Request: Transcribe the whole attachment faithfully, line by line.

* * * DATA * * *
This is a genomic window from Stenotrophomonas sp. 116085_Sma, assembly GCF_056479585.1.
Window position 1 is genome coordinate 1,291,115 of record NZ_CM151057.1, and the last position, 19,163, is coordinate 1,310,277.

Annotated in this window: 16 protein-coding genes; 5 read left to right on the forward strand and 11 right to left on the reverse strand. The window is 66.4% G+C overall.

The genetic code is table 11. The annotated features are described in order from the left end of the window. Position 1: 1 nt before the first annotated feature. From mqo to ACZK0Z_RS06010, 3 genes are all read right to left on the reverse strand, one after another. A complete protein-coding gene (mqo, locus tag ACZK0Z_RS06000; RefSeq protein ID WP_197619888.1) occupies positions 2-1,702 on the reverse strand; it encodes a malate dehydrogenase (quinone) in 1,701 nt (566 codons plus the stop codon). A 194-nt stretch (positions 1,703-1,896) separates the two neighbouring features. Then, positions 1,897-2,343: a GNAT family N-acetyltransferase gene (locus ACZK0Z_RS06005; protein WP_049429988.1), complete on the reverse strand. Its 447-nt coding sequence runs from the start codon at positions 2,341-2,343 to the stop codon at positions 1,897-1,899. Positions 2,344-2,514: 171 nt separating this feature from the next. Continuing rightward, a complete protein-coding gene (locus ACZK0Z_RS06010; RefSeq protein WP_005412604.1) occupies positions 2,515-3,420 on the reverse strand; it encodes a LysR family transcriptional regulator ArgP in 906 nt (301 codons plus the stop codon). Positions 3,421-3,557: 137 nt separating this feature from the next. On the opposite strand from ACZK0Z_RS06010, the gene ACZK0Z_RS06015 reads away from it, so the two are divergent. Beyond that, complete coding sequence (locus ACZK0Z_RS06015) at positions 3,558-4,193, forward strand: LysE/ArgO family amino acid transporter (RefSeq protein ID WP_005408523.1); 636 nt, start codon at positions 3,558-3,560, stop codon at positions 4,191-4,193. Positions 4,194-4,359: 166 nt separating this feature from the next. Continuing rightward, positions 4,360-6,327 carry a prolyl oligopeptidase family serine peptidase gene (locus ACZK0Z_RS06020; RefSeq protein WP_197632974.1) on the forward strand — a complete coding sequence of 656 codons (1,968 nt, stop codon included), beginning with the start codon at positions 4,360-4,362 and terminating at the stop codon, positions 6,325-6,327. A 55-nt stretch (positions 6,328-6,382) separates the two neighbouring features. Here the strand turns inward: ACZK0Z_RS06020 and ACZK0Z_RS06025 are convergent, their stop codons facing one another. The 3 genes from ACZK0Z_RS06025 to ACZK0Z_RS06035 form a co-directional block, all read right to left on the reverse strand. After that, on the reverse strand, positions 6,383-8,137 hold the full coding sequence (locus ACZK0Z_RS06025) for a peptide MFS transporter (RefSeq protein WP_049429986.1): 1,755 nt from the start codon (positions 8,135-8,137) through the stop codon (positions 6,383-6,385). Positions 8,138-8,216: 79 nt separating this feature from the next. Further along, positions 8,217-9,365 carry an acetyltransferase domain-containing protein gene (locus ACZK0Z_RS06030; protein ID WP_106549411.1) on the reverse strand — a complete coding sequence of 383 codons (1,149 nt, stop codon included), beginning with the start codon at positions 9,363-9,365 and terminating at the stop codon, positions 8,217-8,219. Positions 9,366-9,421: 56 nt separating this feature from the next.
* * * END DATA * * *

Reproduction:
This is a genomic window from Stenotrophomonas sp. 116085_Sma, assembly GCF_056479585.1.
Window position 1 is genome coordinate 1,291,115 of record NZ_CM151057.1, and the last position, 19,163, is coordinate 1,310,277.

Annotated in this window: 16 protein-coding genes; 5 read left to right on the forward strand and 11 right to left on the reverse strand. The window is 66.4% G+C overall.

The genetic code is table 11. The annotated features are described in order from the left end of the window. Position 1: 1 nt before the first annotated feature. From mqo to ACZK0Z_RS06010, 3 genes are all read right to left on the reverse strand, one after another. A complete protein-coding gene (mqo, locus tag ACZK0Z_RS06000; RefSeq protein ID WP_197619888.1) occupies positions 2-1,702 on the reverse strand; it encodes a malate dehydrogenase (quinone) in 1,701 nt (566 codons plus the stop codon). A 194-nt stretch (positions 1,703-1,896) separates the two neighbouring features. Then, positions 1,897-2,343: a GNAT family N-acetyltransferase gene (locus ACZK0Z_RS06005; protein WP_049429988.1), complete on the reverse strand. Its 447-nt coding sequence runs from the start codon at positions 2,341-2,343 to the stop codon at positions 1,897-1,899. Positions 2,344-2,514: 171 nt separating this feature from the next. Continuing rightward, a complete protein-coding gene (locus ACZK0Z_RS06010; RefSeq protein WP_005412604.1) occupies positions 2,515-3,420 on the reverse strand; it encodes a LysR family transcriptional regulator ArgP in 906 nt (301 codons plus the stop codon). Positions 3,421-3,557: 137 nt separating this feature from the next. On the opposite strand from ACZK0Z_RS06010, the gene ACZK0Z_RS06015 reads away from it, so the two are divergent. Beyond that, complete coding sequence (locus ACZK0Z_RS06015) at positions 3,558-4,193, forward strand: LysE/ArgO family amino acid transporter (RefSeq protein ID WP_005408523.1); 636 nt, start codon at positions 3,558-3,560, stop codon at positions 4,191-4,193. Positions 4,194-4,359: 166 nt separating this feature from the next. Continuing rightward, positions 4,360-6,327 carry a prolyl oligopeptidase family serine peptidase gene (locus ACZK0Z_RS06020; RefSeq protein WP_197632974.1) on the forward strand — a complete coding sequence of 656 codons (1,968 nt, stop codon included), beginning with the start codon at positions 4,360-4,362 and terminating at the stop codon, positions 6,325-6,327. A 55-nt stretch (positions 6,328-6,382) separates the two neighbouring features. Here the strand turns inward: ACZK0Z_RS06020 and ACZK0Z_RS06025 are convergent, their stop codons facing one another. The 3 genes from ACZK0Z_RS06025 to ACZK0Z_RS06035 form a co-directional block, all read right to left on the reverse strand. After that, on the reverse strand, positions 6,383-8,137 hold the full coding sequence (locus ACZK0Z_RS06025) for a peptide MFS transporter (RefSeq protein WP_049429986.1): 1,755 nt from the start codon (positions 8,135-8,137) through the stop codon (positions 6,383-6,385). Positions 8,138-8,216: 79 nt separating this feature from the next. Further along, positions 8,217-9,365 carry an acetyltransferase domain-containing protein gene (locus ACZK0Z_RS06030; protein ID WP_106549411.1) on the reverse strand — a complete coding sequence of 383 codons (1,149 nt, stop codon included), beginning with the start codon at positions 9,363-9,365 and terminating at the stop codon, positions 8,217-8,219. Positions 9,366-9,421: 56 nt separating this feature from the next.